A Better Way to Fight Terrorism
In the warm glow of post-election bipartisanship, Congress and President Bush would do well to take on a crucial task: forging a new legal foundation for the global war on terrorism. The current policy framework is a disaster. While I know it's not true, still, the world believes that America condones torture, prison camps and "disappearance" tactics.
Let me recount an analogy. I remember a day back in 1986, when I was working for the Senate Armed Services Committee. An intelligence officer told me that the Navy had just recovered a Soviet sonobuoy and, in taking it apart for intelligence assessment, our government had discovered an American-designed computer chip -- one that we had not yet even certified for production in our own systems. The Soviet Union clearly had superior intelligence and counterintelligence capabilities.
But these did not make the Soviets strong enough to overcome their fundamental flaw. In fact, they were doomed because their whole social construct was built on a lie. America and its allies were victorious because they embraced transcendent government values of freedom, liberty, accountability and transparency. Our ideals and their practice brought hope to millions around the world and drew our allies closer to us.
The United States will lose the global war on terrorism if we feel we must adopt tactics that undermine our civic values. For generations the world has admired America's commitment to the rule of law and government accountability. Much of the world now questions that commitment.
President Bush was right to say that the previous framework of international legal norms did not anticipate al-Qaeda-type combatants. But the administration failed to follow through to lead the world to a new legal framework. And the policies that led to Guantanamo Bay, Abu Ghraib, secret renditions and warrantless wiretaps have undermined America's towering moral authority.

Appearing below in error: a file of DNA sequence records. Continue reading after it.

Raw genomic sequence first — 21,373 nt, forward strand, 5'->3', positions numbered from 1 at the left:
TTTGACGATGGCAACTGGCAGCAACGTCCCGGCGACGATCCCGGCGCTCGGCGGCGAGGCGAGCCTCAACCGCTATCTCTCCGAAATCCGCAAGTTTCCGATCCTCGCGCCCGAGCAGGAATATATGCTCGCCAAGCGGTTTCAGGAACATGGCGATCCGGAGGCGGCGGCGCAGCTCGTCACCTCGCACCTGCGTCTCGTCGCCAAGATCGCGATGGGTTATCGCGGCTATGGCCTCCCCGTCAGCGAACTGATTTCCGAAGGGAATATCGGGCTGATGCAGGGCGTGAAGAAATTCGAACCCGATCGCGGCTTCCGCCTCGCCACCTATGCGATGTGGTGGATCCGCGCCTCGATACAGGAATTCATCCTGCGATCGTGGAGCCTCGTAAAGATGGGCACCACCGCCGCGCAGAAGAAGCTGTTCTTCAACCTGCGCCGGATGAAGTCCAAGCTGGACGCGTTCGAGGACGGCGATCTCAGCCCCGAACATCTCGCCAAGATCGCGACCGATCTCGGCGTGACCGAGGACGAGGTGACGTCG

The compromises of the final days before Congress recessed for the midterm election only muddied the waters. Political urgency infected an honest search for a durable policy framework.
This is an opportunity for constructive bipartisanship. The election is over. Instead of defaulting to the blue-ribbon-commission model, we should ask Congress to work on this problem. Let's ask the leadership to create a special select committee, made up of the chairmen and ranking minority members of the Armed Services, Foreign Relations, Intelligence and Judiciary committees, to work together for six months. They should assemble a panel of advisers consisting of politicians and jurists of excellent reputation -- people such as Sandra Day O'Connor, Sam Nunn, John Danforth and John Glenn.
We do need a new framework and a new national consensus, one that meets the challenges of this new enemy and is consistent with our tradition as the most revolutionary nation in history; one that holds the rule of law and government accountability inviolable by even the most powerful politicians.
We can prevail in the long war only if America recovers its tarnished inspirational powers and draws to its side the enthusiastic support of friends and allies.
The writer, a former deputy secretary of defense, is president of the Center for Strategic and International Studies.